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Edmund Ansin will be hoping for a special Christmas gift this season, the acquisition by foreclosure of a property next to his Fox television station that he could not get control of in 11 years of litigation.
On Dec. 20, the owner of Sunbeam Realty Co. Inc. will ask Miami-Dade Circuit Judge Peter Lopez to grant a motion for summary judgment in his favor on a much coveted property in North Bay Village.
Seven months after the owner of Miami’s WSVN-TV lost a decade-long real estate court fight, he allegedly schemed with the lender of his adversary to manufacture a default on the property he coveted.
Ansin has a net worth of $1.35 billion and owns Sunbeam Television Corp. and Sunbeam Realty Co. Inc. His Fox TV affiliate was a neighbor to a Clear Channel Metroplex Inc. radio station, WIOD-AM, for years. In 2002, Ansin filed a lawsuit against Clear Channel for trying to sell its part of the manmade peninsula they shared in North Bay Village.
The Fox news staff relied on its neighbor’s land for parking under an irrevocable easement.
Sunbeam Television prevailed at trial but lost on appeal. In 2008, Sunbeam amended its complaint and took Clear Channel to trial again.
In the second round, Clear Channel was a defendant through a lease for operating its radio tower. The radio station staff had long since moved, and the new owner, Isle of Dreams LLC, or IOD, was a defendant with plans for new commercial development.
As before, Sunbeam was determined to stop any development. Ansin saw his neighbor’s land as free parking but didn’t try to buy it when Clear Channel was initially looking to sell in 2002.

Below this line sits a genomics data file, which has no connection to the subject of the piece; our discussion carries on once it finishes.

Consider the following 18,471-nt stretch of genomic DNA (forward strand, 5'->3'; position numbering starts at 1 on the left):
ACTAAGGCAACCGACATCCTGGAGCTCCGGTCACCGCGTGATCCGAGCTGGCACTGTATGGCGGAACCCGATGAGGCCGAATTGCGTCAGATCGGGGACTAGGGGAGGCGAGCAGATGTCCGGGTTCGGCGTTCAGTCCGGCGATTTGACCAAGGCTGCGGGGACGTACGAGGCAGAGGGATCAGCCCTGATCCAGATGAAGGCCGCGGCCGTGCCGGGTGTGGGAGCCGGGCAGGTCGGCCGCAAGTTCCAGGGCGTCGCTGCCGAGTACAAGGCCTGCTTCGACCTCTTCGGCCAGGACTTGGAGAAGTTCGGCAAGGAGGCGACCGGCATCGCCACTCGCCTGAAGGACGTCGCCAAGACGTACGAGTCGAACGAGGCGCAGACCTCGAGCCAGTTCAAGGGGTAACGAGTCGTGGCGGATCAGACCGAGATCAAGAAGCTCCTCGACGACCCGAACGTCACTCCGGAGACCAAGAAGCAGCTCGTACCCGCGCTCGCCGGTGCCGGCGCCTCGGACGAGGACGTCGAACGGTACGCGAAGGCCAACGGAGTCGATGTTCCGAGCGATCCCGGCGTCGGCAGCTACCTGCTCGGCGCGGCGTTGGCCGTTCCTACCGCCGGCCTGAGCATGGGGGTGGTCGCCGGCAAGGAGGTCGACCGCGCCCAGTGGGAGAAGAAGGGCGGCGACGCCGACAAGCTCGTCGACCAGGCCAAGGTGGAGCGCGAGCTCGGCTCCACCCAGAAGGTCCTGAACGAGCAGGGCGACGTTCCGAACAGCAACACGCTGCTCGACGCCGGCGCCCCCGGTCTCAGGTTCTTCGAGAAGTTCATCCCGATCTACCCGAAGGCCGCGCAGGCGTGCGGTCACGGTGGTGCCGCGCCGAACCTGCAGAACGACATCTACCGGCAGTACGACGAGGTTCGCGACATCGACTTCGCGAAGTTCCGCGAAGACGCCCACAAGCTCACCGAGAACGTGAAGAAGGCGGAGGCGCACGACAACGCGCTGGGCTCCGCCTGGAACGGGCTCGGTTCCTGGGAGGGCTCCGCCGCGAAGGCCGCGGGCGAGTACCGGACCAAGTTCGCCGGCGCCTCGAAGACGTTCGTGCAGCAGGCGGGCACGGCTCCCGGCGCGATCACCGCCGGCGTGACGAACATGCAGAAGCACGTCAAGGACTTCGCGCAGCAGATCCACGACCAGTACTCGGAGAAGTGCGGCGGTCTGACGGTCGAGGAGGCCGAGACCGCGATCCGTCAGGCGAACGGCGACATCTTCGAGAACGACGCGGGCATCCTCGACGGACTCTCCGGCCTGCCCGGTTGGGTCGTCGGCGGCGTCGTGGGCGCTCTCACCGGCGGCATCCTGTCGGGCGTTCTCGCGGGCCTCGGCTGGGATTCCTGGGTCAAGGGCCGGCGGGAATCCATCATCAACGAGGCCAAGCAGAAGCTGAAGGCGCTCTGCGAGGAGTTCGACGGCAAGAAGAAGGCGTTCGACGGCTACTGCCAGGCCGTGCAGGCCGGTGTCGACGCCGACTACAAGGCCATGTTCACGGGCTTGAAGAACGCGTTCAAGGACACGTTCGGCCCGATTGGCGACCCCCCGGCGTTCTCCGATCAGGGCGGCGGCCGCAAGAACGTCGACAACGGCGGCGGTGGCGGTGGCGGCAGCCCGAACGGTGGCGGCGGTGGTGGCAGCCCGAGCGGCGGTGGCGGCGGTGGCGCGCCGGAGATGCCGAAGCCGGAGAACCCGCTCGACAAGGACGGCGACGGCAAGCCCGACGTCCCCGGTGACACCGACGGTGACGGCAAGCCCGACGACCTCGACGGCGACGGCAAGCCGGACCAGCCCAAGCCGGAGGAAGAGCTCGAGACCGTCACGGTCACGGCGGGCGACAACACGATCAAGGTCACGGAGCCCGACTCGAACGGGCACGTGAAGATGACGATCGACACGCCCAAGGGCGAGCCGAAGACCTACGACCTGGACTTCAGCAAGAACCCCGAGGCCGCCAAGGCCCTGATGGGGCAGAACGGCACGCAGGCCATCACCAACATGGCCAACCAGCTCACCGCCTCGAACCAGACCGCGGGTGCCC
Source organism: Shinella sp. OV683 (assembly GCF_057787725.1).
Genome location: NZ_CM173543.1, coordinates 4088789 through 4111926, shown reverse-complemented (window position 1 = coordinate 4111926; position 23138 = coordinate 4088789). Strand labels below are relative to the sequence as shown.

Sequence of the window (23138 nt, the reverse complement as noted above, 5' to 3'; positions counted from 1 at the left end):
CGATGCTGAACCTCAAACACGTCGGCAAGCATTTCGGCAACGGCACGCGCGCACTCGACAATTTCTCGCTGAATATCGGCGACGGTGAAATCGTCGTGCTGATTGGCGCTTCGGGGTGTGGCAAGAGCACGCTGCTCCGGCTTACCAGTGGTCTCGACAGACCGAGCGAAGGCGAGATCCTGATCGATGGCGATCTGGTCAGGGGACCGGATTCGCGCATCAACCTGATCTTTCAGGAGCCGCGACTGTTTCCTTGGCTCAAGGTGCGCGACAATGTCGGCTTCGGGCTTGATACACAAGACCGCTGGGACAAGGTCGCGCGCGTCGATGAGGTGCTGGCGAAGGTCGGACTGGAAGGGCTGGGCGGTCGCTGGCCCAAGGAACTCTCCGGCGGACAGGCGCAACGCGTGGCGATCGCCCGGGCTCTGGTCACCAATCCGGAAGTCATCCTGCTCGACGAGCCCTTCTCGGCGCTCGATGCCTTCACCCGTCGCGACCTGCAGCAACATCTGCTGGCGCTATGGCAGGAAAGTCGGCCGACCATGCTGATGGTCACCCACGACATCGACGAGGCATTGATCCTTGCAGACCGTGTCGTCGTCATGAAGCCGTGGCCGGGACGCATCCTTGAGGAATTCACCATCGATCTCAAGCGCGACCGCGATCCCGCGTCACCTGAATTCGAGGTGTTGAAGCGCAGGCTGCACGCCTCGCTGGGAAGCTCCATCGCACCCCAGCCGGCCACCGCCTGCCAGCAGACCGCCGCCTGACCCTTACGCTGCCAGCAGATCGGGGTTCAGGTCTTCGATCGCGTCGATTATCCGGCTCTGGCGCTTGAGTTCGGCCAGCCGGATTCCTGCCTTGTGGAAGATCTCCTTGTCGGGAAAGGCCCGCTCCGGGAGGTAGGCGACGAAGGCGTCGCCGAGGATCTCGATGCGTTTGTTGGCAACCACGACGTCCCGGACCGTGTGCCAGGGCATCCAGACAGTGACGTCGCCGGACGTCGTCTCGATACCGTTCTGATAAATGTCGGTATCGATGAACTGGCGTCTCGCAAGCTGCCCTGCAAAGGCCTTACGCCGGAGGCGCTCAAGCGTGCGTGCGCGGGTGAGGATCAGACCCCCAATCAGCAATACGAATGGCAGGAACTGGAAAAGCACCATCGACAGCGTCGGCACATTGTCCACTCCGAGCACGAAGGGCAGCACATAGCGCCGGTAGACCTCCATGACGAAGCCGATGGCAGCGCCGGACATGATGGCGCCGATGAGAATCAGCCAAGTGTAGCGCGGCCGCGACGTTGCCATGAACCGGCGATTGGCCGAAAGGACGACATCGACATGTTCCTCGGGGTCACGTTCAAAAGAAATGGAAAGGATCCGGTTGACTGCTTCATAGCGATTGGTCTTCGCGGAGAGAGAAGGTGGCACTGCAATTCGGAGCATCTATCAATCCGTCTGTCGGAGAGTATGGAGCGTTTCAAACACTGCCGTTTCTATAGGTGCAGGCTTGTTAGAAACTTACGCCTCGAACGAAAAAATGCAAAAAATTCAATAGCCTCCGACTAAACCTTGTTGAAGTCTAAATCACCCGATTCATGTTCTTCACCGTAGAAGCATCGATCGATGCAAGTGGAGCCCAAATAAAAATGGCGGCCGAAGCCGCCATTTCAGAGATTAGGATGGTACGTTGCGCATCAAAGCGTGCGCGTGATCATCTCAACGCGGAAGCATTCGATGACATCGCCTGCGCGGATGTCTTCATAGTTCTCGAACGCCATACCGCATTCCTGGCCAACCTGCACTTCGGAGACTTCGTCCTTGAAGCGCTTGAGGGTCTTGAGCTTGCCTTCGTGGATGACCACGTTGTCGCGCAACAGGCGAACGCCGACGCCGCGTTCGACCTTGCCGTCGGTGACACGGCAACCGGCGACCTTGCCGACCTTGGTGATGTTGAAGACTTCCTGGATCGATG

Sunbeam lost again in 2011. Miami-Dade Circuit Judge Jennifer Bailey ruled, “Sunbeam cannot commandeer the entire key for parking.”
She set a limit on parking slots for the WSVN staff and stripped Sunbeam of its control over access to the property through a guardhouse. Sunbeam lost its appeal Nov. 6.
Even as Sunbeam Television was preparing for the second trial in 2011, Isle of Dreams’ attorney Peter Russin alleges Ansin was plotting “Sunbeam III,” the nickname given to a third chapter in the parking war that appears destined to span a generation.
Russin, a partner at Meland Russin & Budwick in Miami, explained Sunbeam Television sought discovery regarding IOD loans and its lenders during the Sunbeam II litigation.
Bailey didn’t allow that discovery, but Russin maintains the requests were part of a scheme between Sunbeam Television and its alter ego, Sunbeam Realty.
During 2012, IOD—owned by Miami commercial developer Scott Greenwald—repeatedly inquired with its lender, Banif Finance Corp., about the status of its loan reserves for payment of interest and taxes.
Banif deliberately ignored IOD’s requests “in the hopes that Isle’s lack of information about the reserves’ status would lead to a default,” IOD’s counterclaim alleges.
It came as a shock to Greenwald when he received an acceleration letter in July 2012 from Sunbeam Realty, which had become the owner of his mortgage, Russin said.